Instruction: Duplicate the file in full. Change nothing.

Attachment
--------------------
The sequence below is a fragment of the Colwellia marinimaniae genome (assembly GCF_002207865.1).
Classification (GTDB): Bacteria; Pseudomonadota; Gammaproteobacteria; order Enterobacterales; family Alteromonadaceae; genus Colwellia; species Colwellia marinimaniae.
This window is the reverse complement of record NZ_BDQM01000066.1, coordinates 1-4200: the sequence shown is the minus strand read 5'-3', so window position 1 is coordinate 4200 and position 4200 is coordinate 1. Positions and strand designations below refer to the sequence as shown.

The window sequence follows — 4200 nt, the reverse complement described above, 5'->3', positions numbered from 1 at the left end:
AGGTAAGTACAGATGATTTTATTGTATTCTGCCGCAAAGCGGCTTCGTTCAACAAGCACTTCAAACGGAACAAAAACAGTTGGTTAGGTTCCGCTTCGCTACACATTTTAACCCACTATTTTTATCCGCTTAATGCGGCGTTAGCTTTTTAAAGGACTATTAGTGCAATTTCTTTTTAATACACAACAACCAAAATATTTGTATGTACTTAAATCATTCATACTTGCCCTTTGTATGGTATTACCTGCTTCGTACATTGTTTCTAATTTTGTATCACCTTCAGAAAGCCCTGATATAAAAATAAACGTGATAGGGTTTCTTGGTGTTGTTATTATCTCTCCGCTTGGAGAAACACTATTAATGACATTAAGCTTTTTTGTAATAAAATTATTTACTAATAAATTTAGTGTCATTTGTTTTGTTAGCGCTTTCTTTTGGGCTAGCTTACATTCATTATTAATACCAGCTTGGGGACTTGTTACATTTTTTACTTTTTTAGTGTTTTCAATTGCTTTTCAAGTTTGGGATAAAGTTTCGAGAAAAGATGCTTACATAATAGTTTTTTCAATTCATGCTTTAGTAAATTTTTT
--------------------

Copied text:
The sequence below is a fragment of the Colwellia marinimaniae genome (assembly GCF_002207865.1).
Classification (GTDB): Bacteria; Pseudomonadota; Gammaproteobacteria; order Enterobacterales; family Alteromonadaceae; genus Colwellia; species Colwellia marinimaniae.
This window is the reverse complement of record NZ_BDQM01000066.1, coordinates 1-4200: the sequence shown is the minus strand read 5'-3', so window position 1 is coordinate 4200 and position 4200 is coordinate 1. Positions and strand designations below refer to the sequence as shown.

The window sequence follows — 4200 nt, the reverse complement described above, 5'->3', positions numbered from 1 at the left end:
AGGTAAGTACAGATGATTTTATTGTATTCTGCCGCAAAGCGGCTTCGTTCAACAAGCACTTCAAACGGAACAAAAACAGTTGGTTAGGTTCCGCTTCGCTACACATTTTAACCCACTATTTTTATCCGCTTAATGCGGCGTTAGCTTTTTAAAGGACTATTAGTGCAATTTCTTTTTAATACACAACAACCAAAATATTTGTATGTACTTAAATCATTCATACTTGCCCTTTGTATGGTATTACCTGCTTCGTACATTGTTTCTAATTTTGTATCACCTTCAGAAAGCCCTGATATAAAAATAAACGTGATAGGGTTTCTTGGTGTTGTTATTATCTCTCCGCTTGGAGAAACACTATTAATGACATTAAGCTTTTTTGTAATAAAATTATTTACTAATAAATTTAGTGTCATTTGTTTTGTTAGCGCTTTCTTTTGGGCTAGCTTACATTCATTATTAATACCAGCTTGGGGACTTGTTACATTTTTTACTTTTTTAGTGTTTTCAATTGCTTTTCAAGTTTGGGATAAAGTTTCGAGAAAAGATGCTTACATAATAGTTTTTTCAATTCATGCTTTAGTAAATTTTTT